|Is the Internet the Right Place for Our Ballots?|
Guillermo Ramón Adames y Suari - PVNN
July 28, 2010
Banderas News (and other media) has kindly published several of my articles in electronic voting. Like any other procedure, it evolves in time and this evolution either in part or fully, is the goal of the present article. I push electronic voting in its various forms and formats yet there are other elements that form part of this evolution like the corresponding legislation, the modes of application and the everyday work related to this.
|There are various key questions that must be asked and certainly answered, so that the internet voting becomes a reality.|
We will be going through the problems that touch the issue of "voting from abroad" for the military in the US. My articles are purely technical, and what I intend to grasp is the way in which the vote is handled both with new technologies and with the intrinsic problematic of it and the solutions. The issue in this article is "country free", "military free", "politically free", or if you want it presented otherwise, pure technology and its problems. It so happens that the origins of this article are the military.
At the overseas Vote foundation Summit in Munich, March 2010, there were a number of issues and the most relevant are that at least 25 American States, have introduced more than 80 pieces of legislation designed to improve the MOVE Act. The Move Act is simply the Military and Overseas Voting Empowerment Act. What all this illustrates is the legislation to oblige voters to cast their ballots electronically.
There are various key questions that must be asked and certainly answered, so that the internet voting becomes a reality. On the other hand we have countries like Lithuania and Brazil in which internet voting is THE only way of voting. What is extremely enriching of this debate is the confrontation of systems "who have made it" and "systems that are trying to make it". What is sad in this process is the lack of communication between the ones who "have succeeded" and the ones "trying to get there". I open a parenthesis with my naďve UN approach: We had all systems available on the table and the name of the game was to build bridges between solutions. Political approaches or economic ones are main issues for certain countries while for us International Civil Servants, we were aiming at "solutions with whatever (literally whatever) was available": As usual we were short of funds like everybody else but we had to give solutions. I hope the US comes down from its pedestal and use (simply use) somebody else's experience and technology: Political stress (in particular with Venezuela) avoids looking deeper at the accomplishments of that Latin American country in electronic voting. Likewise profiting of the voting experience of another left wing government with electronic voting: Brazil.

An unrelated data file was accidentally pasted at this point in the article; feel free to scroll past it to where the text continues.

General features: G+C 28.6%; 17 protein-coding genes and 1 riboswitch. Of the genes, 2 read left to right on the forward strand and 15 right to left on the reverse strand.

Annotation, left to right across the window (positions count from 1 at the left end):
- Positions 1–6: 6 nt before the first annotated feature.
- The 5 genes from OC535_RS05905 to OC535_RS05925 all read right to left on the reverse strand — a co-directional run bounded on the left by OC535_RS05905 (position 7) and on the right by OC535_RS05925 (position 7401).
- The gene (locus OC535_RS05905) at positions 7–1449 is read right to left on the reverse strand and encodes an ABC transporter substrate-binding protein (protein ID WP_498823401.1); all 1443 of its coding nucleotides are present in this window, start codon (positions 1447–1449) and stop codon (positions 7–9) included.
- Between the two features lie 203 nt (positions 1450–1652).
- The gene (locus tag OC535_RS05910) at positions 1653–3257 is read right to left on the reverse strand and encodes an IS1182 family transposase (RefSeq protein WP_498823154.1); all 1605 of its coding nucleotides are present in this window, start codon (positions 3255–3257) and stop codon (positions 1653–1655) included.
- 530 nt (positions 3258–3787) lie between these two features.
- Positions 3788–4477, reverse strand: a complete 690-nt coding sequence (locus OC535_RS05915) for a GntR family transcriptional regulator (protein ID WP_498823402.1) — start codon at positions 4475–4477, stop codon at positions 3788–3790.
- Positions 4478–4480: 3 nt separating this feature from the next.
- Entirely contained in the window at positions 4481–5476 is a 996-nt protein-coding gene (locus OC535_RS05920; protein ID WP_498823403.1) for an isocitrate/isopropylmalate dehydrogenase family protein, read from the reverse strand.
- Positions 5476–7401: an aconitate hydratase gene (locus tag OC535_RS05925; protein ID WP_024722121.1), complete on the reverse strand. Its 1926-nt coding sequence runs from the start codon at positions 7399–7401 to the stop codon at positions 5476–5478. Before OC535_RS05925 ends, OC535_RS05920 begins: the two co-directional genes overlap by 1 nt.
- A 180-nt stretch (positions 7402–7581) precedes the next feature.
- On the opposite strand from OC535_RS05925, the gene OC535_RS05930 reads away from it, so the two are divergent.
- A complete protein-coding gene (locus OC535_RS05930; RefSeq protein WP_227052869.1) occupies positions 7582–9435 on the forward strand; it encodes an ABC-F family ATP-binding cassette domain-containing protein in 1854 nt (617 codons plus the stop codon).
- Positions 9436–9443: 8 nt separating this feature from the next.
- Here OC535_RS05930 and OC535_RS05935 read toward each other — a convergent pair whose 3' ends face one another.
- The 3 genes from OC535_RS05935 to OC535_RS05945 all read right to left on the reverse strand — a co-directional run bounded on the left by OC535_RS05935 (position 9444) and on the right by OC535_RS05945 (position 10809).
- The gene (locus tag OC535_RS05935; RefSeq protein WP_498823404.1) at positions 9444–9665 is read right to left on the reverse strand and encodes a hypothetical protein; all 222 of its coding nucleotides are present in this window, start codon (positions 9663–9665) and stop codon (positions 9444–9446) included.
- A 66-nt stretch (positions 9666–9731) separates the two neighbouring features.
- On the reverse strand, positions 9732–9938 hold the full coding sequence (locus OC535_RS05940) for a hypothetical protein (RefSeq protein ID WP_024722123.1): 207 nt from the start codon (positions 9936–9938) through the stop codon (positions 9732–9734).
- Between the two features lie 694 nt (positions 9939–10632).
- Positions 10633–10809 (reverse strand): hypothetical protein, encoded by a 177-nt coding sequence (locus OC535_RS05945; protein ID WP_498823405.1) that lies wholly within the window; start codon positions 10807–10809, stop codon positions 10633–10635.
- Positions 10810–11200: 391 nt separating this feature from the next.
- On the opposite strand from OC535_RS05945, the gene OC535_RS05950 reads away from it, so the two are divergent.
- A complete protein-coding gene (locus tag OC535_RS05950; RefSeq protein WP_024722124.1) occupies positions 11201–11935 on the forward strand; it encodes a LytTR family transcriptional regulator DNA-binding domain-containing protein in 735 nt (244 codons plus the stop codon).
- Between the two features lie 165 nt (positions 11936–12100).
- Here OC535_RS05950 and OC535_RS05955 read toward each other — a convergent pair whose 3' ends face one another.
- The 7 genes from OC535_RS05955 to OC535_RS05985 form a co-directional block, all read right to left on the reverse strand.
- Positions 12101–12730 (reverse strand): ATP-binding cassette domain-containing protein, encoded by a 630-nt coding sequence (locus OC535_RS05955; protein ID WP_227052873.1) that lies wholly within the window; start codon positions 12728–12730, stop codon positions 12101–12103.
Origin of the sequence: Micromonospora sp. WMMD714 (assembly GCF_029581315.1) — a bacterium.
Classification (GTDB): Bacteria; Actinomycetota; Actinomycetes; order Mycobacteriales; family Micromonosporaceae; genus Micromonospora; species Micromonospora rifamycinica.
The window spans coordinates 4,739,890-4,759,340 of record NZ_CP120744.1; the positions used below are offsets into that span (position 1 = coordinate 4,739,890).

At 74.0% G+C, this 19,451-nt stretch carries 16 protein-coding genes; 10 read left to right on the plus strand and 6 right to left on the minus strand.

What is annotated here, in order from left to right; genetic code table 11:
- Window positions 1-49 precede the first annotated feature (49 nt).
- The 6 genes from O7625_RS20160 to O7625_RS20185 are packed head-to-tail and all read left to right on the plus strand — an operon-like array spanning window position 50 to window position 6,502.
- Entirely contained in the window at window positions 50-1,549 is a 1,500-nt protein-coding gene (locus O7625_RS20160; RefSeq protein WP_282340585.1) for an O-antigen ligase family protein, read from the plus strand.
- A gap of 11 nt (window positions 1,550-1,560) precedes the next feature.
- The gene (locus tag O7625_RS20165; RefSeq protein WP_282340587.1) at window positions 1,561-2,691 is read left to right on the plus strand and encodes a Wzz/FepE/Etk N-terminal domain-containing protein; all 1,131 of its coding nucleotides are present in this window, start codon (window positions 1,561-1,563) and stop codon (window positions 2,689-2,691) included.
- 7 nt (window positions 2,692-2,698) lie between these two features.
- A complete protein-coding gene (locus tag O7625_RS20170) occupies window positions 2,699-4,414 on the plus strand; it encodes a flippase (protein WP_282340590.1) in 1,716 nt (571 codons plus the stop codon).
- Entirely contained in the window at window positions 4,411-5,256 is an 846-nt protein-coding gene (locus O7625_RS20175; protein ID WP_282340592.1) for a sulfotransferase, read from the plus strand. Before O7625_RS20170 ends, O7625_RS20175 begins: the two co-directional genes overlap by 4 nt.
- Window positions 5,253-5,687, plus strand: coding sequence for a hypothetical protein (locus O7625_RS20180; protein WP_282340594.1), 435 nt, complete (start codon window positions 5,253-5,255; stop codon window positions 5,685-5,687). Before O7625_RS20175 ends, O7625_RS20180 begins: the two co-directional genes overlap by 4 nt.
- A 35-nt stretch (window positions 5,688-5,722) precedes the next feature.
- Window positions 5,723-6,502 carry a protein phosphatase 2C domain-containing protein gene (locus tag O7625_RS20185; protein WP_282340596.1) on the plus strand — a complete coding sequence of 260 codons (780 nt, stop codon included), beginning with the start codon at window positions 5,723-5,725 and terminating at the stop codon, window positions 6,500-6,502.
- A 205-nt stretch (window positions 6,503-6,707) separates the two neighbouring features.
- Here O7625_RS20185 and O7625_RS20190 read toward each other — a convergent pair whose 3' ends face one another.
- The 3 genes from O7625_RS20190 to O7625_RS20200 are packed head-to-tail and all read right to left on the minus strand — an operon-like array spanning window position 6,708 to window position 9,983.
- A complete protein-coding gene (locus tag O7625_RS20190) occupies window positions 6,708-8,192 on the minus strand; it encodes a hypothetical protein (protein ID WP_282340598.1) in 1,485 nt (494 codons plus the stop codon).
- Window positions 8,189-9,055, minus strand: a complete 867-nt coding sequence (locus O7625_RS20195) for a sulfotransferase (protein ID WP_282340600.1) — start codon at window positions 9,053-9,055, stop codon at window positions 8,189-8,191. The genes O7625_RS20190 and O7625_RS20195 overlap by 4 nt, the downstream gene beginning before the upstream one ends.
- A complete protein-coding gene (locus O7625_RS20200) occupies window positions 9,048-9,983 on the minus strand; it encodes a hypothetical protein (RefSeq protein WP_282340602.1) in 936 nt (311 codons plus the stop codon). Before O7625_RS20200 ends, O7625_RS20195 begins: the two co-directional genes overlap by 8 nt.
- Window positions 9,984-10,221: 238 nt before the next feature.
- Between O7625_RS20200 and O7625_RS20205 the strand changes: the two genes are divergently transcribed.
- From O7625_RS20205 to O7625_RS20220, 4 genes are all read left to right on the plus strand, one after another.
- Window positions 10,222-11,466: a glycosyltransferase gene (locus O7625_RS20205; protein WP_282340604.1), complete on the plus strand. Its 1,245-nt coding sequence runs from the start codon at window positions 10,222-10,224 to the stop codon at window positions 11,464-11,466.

The key questions that the MOVE Act will be considering, can be summarized as:
• Why do some people see Internet Voting as a sensible improvement to democratic practices while others see it as opening the floodgates to an irresponsible use of technology?
• What exactly is the role of online technology in our electoral process?
• Do we really have to draw a line?
• Is this a positive step towards modernizing our electoral process?
• If these kinds of programs work well as pilots, how long will it be before all voters want to cast their ballots via Internet?
The Verified Voting Organization cites that on Thursday March 18, 11 technology and electoral integrity experts and some 60 additional experts: administrators and thought leaders in both the electoral and the overseas communities including Secretaries of State and the heads of the Federal Voting Assistance Program and the US election assistance Commission and others would be present in the debate. Teams of scientists and activists from the US and Europe also attended the meeting.
By no means I would question the expertise of all involved: professors, researchers and international staff. But there is no one expert cited coming from a country or organization that have actually succeeded in implementing Internet voting. And there are various: Why were they not included?
The idea behind this summary is Mexico oriented: In the future, there will be a number of debates concerning electronic/internet voting and we can learn from these debates. There are a number of legal issues that have to be taken into account and these forums summarize some questions. Learning from all involved and incorporating "success stories" would pave the way to a successful "electronic/internet/telephone voting" procedure for Mexico.
Guillermo Ramón Adames y Suari is a former electoral officer of the United Nations Organization. Contact him at gui.voting(at)gmail.com